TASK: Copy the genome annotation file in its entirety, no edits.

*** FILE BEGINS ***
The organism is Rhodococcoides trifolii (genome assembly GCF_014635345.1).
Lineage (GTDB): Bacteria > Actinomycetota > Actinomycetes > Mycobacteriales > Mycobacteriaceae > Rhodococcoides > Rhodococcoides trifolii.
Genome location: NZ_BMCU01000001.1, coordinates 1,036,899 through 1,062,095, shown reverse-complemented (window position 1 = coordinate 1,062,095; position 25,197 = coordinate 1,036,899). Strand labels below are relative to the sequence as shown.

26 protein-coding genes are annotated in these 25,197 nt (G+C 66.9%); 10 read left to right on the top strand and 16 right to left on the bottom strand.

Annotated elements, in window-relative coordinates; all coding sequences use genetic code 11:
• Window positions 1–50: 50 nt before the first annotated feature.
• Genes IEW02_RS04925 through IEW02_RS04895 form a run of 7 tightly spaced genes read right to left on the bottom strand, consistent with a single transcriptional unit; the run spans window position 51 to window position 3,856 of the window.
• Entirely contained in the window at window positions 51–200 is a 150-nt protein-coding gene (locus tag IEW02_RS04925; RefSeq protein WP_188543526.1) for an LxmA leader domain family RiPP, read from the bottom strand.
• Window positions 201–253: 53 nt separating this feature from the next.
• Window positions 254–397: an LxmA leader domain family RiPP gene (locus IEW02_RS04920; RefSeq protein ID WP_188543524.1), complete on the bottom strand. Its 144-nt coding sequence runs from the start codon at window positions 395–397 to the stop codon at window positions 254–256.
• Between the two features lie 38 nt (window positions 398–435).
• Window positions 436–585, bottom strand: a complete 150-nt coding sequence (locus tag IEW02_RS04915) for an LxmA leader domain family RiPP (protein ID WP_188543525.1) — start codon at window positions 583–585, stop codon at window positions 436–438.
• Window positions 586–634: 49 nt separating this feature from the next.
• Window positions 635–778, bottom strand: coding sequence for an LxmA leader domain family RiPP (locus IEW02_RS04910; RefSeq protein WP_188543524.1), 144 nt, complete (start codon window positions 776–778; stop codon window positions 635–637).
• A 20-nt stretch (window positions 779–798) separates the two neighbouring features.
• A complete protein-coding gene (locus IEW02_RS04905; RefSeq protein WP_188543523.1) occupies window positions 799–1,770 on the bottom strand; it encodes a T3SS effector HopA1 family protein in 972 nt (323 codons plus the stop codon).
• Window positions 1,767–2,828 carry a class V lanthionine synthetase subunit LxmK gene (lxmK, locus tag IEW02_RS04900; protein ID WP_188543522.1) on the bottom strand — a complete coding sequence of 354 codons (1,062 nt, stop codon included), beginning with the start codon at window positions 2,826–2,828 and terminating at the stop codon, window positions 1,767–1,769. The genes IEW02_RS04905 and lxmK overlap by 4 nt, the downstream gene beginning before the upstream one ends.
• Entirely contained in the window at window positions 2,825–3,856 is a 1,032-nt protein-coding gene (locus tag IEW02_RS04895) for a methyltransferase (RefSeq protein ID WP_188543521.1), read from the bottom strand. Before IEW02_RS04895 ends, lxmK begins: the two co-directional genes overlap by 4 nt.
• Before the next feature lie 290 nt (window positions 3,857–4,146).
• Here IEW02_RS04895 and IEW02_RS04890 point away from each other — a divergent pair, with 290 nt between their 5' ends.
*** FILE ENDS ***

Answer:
The organism is Rhodococcoides trifolii (genome assembly GCF_014635345.1).
Lineage (GTDB): Bacteria > Actinomycetota > Actinomycetes > Mycobacteriales > Mycobacteriaceae > Rhodococcoides > Rhodococcoides trifolii.
Genome location: NZ_BMCU01000001.1, coordinates 1,036,899 through 1,062,095, shown reverse-complemented (window position 1 = coordinate 1,062,095; position 25,197 = coordinate 1,036,899). Strand labels below are relative to the sequence as shown.

26 protein-coding genes are annotated in these 25,197 nt (G+C 66.9%); 10 read left to right on the top strand and 16 right to left on the bottom strand.

Annotated elements, in window-relative coordinates; all coding sequences use genetic code 11:
• Window positions 1–50: 50 nt before the first annotated feature.
• Genes IEW02_RS04925 through IEW02_RS04895 form a run of 7 tightly spaced genes read right to left on the bottom strand, consistent with a single transcriptional unit; the run spans window position 51 to window position 3,856 of the window.
• Entirely contained in the window at window positions 51–200 is a 150-nt protein-coding gene (locus tag IEW02_RS04925; RefSeq protein WP_188543526.1) for an LxmA leader domain family RiPP, read from the bottom strand.
• Window positions 201–253: 53 nt separating this feature from the next.
• Window positions 254–397: an LxmA leader domain family RiPP gene (locus IEW02_RS04920; RefSeq protein ID WP_188543524.1), complete on the bottom strand. Its 144-nt coding sequence runs from the start codon at window positions 395–397 to the stop codon at window positions 254–256.
• Between the two features lie 38 nt (window positions 398–435).
• Window positions 436–585, bottom strand: a complete 150-nt coding sequence (locus tag IEW02_RS04915) for an LxmA leader domain family RiPP (protein ID WP_188543525.1) — start codon at window positions 583–585, stop codon at window positions 436–438.
• Window positions 586–634: 49 nt separating this feature from the next.
• Window positions 635–778, bottom strand: coding sequence for an LxmA leader domain family RiPP (locus IEW02_RS04910; RefSeq protein WP_188543524.1), 144 nt, complete (start codon window positions 776–778; stop codon window positions 635–637).
• A 20-nt stretch (window positions 779–798) separates the two neighbouring features.
• A complete protein-coding gene (locus IEW02_RS04905; RefSeq protein WP_188543523.1) occupies window positions 799–1,770 on the bottom strand; it encodes a T3SS effector HopA1 family protein in 972 nt (323 codons plus the stop codon).
• Window positions 1,767–2,828 carry a class V lanthionine synthetase subunit LxmK gene (lxmK, locus tag IEW02_RS04900; protein ID WP_188543522.1) on the bottom strand — a complete coding sequence of 354 codons (1,062 nt, stop codon included), beginning with the start codon at window positions 2,826–2,828 and terminating at the stop codon, window positions 1,767–1,769. The genes IEW02_RS04905 and lxmK overlap by 4 nt, the downstream gene beginning before the upstream one ends.
• Entirely contained in the window at window positions 2,825–3,856 is a 1,032-nt protein-coding gene (locus tag IEW02_RS04895) for a methyltransferase (RefSeq protein ID WP_188543521.1), read from the bottom strand. Before IEW02_RS04895 ends, lxmK begins: the two co-directional genes overlap by 4 nt.
• Before the next feature lie 290 nt (window positions 3,857–4,146).
• Here IEW02_RS04895 and IEW02_RS04890 point away from each other — a divergent pair, with 290 nt between their 5' ends.